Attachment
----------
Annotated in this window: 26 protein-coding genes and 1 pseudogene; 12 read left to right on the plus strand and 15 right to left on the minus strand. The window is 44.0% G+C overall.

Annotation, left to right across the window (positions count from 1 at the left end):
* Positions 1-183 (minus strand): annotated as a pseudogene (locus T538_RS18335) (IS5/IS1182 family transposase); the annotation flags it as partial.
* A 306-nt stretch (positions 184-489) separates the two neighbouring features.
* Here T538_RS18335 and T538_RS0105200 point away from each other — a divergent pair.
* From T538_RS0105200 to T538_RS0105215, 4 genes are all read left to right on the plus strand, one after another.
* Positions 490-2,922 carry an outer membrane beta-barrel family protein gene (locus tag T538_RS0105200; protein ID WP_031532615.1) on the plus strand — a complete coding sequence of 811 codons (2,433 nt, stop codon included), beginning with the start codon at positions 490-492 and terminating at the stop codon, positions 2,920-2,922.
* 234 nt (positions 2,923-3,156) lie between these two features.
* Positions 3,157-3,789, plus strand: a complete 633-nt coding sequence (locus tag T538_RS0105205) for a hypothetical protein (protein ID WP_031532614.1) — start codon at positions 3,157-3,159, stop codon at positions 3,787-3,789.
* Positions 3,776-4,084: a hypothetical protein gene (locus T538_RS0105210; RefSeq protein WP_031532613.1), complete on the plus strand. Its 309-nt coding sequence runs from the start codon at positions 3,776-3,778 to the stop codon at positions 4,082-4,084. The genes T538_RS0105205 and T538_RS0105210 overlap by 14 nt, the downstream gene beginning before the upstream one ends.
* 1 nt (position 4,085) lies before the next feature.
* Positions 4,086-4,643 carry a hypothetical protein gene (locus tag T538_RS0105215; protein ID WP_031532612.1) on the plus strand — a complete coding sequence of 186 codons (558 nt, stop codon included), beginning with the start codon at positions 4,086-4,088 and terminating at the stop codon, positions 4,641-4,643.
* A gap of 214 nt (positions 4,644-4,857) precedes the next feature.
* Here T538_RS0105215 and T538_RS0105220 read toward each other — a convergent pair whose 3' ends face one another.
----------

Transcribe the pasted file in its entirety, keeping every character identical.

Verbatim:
Annotated in this window: 26 protein-coding genes and 1 pseudogene; 12 read left to right on the plus strand and 15 right to left on the minus strand. The window is 44.0% G+C overall.

Annotation, left to right across the window (positions count from 1 at the left end):
* Positions 1-183 (minus strand): annotated as a pseudogene (locus T538_RS18335) (IS5/IS1182 family transposase); the annotation flags it as partial.
* A 306-nt stretch (positions 184-489) separates the two neighbouring features.
* Here T538_RS18335 and T538_RS0105200 point away from each other — a divergent pair.
* From T538_RS0105200 to T538_RS0105215, 4 genes are all read left to right on the plus strand, one after another.
* Positions 490-2,922 carry an outer membrane beta-barrel family protein gene (locus tag T538_RS0105200; protein ID WP_031532615.1) on the plus strand — a complete coding sequence of 811 codons (2,433 nt, stop codon included), beginning with the start codon at positions 490-492 and terminating at the stop codon, positions 2,920-2,922.
* 234 nt (positions 2,923-3,156) lie between these two features.
* Positions 3,157-3,789, plus strand: a complete 633-nt coding sequence (locus tag T538_RS0105205) for a hypothetical protein (protein ID WP_031532614.1) — start codon at positions 3,157-3,159, stop codon at positions 3,787-3,789.
* Positions 3,776-4,084: a hypothetical protein gene (locus T538_RS0105210; RefSeq protein WP_031532613.1), complete on the plus strand. Its 309-nt coding sequence runs from the start codon at positions 3,776-3,778 to the stop codon at positions 4,082-4,084. The genes T538_RS0105205 and T538_RS0105210 overlap by 14 nt, the downstream gene beginning before the upstream one ends.
* 1 nt (position 4,085) lies before the next feature.
* Positions 4,086-4,643 carry a hypothetical protein gene (locus tag T538_RS0105215; protein ID WP_031532612.1) on the plus strand — a complete coding sequence of 186 codons (558 nt, stop codon included), beginning with the start codon at positions 4,086-4,088 and terminating at the stop codon, positions 4,641-4,643.
* A gap of 214 nt (positions 4,644-4,857) precedes the next feature.
* Here T538_RS0105215 and T538_RS0105220 read toward each other — a convergent pair whose 3' ends face one another.